Martin Freeman (left) and Benedict Cumberbatch played the roles of Dr Watson and Sherlock Holmes in one of the most well-known television adaptations of the books. Image Credit: IMDB

Ever since the fictional detective Sherlock Holmes was introduced in A Study in Scarlet in 1887, he has captivated the world, with his wit and unique technique of deduction.

Click start to play today’s Crossword, where you can identify the author of the Sherlock Holmes series.

He may be everyone’s favourite fictional detective, but here are a few things you may not have known about him:

1. He was going to be called Sherrinford

English author Arthur Conan Doyle may have altered his name to Sherlock because of a cricketer who had the same name. Doyle was a fan of cricket and a keen cricketer himself, playing for the Marylebone Cricket Club between 1899 and 1907.

2. The first novel was a flop

Although A Study in Scarlet is one of Doyle’s most well-known stories today, the debut novel was not well received when it was published in 1887. Doyle was 27-years-old at the time, and wrote it in just three weeks, inspired by a lecturer of his at the University of Edinburgh, named Dr Joseph Bell. The doctor was known to diagnose patients just by looking at them.

3. A discerning editor got him writing again

An editor who admired the first novel, Joseph Stoddart, worked at Lippincott’s Monthly Magazine. He convinced Doyle at a dinner party in 1889, to write a second novel featuring Holmes, and promised to publish it in his magazine. And so, Doyle’s novel The Sign of the Four was published in 1890. Another author also agreed to write a novel for the magazine, which was published in the same year – Oscar Wilde’s The Picture of Dorian Gray. If it wasn’t for the discerning editor, would these authors have tried to pick up their pens? We’ll never know.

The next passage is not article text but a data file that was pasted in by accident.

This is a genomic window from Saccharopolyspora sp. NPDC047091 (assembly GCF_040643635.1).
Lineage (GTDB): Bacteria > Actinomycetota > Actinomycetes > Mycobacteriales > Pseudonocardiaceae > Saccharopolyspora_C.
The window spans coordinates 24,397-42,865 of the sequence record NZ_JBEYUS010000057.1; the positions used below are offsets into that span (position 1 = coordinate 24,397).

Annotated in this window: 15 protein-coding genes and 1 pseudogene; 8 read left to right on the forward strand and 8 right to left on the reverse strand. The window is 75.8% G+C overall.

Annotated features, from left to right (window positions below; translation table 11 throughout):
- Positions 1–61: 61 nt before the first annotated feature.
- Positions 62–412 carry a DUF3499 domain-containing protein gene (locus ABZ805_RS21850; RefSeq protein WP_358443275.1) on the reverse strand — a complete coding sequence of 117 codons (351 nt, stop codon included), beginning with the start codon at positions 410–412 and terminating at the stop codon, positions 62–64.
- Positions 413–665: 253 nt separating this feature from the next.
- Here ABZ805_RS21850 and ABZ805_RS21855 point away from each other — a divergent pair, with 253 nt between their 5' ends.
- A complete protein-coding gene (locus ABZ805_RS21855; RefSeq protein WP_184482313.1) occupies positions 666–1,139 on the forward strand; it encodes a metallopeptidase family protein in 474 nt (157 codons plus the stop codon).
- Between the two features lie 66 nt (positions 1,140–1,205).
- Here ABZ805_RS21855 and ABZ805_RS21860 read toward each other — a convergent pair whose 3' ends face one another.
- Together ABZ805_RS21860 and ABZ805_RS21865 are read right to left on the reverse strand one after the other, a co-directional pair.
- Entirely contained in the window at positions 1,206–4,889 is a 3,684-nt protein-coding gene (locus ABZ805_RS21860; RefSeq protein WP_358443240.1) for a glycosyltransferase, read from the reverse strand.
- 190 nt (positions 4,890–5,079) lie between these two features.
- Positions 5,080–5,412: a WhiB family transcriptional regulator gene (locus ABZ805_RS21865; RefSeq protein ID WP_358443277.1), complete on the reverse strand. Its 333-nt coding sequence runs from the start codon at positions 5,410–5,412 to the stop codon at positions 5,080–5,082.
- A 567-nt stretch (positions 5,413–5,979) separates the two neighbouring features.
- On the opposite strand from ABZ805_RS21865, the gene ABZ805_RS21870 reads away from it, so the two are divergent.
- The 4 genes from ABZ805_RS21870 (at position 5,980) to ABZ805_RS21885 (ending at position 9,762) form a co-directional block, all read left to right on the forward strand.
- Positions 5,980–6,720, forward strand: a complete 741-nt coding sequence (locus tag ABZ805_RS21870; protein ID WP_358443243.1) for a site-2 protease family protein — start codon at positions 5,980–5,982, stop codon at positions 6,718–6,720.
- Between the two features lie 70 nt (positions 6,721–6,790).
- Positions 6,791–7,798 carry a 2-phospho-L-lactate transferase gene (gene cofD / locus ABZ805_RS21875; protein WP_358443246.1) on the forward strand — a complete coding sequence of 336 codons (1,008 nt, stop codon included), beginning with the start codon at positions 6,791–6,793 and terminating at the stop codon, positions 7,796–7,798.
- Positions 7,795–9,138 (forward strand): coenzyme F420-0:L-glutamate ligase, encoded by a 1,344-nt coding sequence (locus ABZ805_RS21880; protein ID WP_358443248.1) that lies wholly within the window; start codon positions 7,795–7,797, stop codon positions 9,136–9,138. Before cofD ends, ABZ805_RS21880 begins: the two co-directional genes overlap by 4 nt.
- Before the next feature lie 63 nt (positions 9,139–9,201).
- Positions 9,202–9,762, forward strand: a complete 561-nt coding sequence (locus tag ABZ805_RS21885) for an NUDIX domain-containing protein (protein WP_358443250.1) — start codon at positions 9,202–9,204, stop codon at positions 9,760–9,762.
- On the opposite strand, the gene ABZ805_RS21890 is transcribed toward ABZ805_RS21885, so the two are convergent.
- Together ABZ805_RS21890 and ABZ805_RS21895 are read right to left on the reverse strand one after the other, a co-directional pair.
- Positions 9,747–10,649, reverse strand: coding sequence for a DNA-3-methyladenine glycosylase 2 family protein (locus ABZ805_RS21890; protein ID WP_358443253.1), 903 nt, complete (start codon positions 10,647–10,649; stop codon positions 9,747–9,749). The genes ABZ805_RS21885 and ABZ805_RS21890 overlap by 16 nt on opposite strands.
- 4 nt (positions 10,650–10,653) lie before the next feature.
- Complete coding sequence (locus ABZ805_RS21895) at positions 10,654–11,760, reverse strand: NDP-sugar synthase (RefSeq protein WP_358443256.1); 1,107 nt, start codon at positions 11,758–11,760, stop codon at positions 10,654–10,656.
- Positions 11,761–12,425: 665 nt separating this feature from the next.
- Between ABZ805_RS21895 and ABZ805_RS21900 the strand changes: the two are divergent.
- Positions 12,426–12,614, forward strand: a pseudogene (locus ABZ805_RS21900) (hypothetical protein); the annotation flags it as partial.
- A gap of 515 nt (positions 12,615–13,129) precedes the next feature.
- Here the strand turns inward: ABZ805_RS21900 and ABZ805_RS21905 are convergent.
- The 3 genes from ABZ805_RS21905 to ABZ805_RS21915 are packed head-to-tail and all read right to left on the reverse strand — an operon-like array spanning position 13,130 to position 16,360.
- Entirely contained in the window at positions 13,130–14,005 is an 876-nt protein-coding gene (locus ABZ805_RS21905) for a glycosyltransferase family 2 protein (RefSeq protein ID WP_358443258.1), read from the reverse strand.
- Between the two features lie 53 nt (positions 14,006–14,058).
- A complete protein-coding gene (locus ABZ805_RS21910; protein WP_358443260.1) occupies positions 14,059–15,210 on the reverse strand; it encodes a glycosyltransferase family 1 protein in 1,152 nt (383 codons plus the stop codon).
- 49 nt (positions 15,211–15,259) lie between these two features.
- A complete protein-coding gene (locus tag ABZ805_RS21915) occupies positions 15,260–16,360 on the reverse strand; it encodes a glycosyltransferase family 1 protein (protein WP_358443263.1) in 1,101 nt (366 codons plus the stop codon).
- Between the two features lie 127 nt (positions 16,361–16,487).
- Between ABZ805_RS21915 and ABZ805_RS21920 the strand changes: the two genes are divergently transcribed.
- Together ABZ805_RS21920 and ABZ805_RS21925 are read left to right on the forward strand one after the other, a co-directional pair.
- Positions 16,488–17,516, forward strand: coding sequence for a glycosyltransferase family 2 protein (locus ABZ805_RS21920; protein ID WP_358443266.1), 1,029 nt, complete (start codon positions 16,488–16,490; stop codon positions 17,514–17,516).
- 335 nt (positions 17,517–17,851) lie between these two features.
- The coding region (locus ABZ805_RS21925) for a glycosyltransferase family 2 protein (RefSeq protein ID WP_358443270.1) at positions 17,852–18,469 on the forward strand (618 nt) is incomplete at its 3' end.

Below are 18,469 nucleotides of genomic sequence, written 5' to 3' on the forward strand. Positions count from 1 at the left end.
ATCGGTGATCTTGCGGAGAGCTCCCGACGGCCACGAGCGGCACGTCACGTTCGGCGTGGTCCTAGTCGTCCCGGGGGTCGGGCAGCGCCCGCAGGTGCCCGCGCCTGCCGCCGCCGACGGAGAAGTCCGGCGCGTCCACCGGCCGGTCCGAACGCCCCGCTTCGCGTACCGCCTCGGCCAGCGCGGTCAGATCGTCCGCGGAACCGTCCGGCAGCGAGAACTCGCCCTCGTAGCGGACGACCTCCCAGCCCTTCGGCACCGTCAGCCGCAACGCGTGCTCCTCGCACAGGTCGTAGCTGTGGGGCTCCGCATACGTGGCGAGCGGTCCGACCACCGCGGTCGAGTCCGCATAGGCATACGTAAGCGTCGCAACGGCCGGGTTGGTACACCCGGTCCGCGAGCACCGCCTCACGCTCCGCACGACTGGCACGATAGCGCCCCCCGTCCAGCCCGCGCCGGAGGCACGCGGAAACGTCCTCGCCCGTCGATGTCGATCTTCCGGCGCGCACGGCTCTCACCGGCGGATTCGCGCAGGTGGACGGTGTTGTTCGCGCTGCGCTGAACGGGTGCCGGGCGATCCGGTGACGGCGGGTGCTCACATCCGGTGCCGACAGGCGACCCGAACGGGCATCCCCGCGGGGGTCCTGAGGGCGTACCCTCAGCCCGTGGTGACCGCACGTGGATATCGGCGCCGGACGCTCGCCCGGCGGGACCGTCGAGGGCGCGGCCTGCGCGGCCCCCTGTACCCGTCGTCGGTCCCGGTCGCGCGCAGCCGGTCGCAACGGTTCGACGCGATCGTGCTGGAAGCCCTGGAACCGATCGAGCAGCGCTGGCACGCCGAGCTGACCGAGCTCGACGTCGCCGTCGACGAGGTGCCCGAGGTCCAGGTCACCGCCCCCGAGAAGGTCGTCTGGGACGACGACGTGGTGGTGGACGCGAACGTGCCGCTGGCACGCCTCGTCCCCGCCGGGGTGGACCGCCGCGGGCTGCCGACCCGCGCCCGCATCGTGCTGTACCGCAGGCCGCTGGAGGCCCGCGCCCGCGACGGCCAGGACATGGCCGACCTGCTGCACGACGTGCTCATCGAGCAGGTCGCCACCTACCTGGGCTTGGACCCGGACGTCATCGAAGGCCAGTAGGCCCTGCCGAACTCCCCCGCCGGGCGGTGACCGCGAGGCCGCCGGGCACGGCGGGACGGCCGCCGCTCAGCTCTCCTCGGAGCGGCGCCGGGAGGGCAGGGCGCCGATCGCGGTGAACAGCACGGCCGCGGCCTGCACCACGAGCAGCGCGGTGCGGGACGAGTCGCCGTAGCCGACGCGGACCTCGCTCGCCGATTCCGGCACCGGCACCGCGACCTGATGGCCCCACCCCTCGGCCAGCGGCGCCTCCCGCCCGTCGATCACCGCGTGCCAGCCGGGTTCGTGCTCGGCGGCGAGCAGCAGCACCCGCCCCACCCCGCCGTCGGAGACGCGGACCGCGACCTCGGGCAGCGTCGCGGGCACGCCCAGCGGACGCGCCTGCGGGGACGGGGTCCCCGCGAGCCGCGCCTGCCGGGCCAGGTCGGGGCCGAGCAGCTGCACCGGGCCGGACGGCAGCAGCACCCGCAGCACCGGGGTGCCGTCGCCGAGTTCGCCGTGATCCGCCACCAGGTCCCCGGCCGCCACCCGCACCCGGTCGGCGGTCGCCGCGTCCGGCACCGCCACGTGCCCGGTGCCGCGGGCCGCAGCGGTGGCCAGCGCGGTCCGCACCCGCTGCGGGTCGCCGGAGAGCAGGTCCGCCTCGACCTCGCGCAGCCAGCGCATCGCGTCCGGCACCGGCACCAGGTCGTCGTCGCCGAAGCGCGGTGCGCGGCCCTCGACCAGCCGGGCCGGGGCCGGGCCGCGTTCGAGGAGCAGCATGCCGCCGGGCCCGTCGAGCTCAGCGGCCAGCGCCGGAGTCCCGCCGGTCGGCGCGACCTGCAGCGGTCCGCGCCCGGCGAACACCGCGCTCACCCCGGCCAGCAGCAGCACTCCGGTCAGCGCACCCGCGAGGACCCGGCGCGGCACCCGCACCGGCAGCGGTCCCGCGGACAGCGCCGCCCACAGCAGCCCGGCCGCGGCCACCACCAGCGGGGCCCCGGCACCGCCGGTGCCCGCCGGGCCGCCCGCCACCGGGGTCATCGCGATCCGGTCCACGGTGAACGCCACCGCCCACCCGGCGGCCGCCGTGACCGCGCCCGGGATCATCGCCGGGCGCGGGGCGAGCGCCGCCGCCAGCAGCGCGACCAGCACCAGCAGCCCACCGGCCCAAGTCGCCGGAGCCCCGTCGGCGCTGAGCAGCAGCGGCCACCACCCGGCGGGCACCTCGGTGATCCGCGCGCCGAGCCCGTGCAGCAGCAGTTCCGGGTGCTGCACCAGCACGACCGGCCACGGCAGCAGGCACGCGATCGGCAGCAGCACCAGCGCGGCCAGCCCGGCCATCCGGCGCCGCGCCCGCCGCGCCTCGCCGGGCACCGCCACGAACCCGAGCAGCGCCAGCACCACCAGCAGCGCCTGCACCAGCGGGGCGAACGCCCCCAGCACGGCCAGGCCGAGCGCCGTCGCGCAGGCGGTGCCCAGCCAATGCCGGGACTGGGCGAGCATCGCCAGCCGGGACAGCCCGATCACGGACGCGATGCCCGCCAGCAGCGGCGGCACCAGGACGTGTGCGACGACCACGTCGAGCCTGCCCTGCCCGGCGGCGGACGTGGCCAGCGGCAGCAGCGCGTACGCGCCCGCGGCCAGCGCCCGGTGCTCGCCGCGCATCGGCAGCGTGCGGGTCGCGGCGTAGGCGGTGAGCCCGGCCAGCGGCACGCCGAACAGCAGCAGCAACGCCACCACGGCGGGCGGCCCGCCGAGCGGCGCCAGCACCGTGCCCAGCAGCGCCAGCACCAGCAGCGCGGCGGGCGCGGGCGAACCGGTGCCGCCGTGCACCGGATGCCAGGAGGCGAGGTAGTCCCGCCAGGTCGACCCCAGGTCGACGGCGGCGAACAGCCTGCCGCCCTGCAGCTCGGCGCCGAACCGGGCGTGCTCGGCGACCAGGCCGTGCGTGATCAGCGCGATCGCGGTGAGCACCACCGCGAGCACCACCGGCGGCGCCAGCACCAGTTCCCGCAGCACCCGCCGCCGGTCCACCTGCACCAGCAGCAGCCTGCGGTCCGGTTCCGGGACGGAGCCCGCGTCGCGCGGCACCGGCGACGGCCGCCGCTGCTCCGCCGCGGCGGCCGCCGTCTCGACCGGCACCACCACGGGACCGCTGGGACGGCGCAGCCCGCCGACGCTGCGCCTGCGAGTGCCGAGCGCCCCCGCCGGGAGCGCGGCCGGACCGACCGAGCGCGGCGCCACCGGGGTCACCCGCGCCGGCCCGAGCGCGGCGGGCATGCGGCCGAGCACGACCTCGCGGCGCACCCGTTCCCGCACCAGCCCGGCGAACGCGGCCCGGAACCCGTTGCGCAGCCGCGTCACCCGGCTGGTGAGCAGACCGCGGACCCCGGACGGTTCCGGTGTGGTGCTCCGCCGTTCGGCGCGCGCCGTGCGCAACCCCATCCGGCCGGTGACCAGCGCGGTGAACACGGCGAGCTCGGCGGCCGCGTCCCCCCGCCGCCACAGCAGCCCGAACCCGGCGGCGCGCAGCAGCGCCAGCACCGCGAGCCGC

4. The most-filmed fictional character

Sherlock Holmes has appeared in 226 films and has been played by dozens of different actors since the late 19th century, according to film ranking website IMDb. The fictional detective has also been the basis for a number of rival characters in literature. He’s the most filmed fictional character – that is, human character. The most filmed non-human (filmed a whopping 239 times) is Dracula, who is supposed to be part-man, part-vampire.

5. He never said the famous phrase attributed to him

In the original novels and stories, Holmes does say ‘Elementary!’ and ‘my dear Watson’ at various points, but he has never said the phrase as one sentence. The first reported use of the exact phrase ‘elementary, my dear Watson’ seems to be in a P. G. Wodehouse novel of 1915, titled Psmith, Journalist.

What do you think of these facts about the world’s favourite detective? Play today’s Crossword and tell us at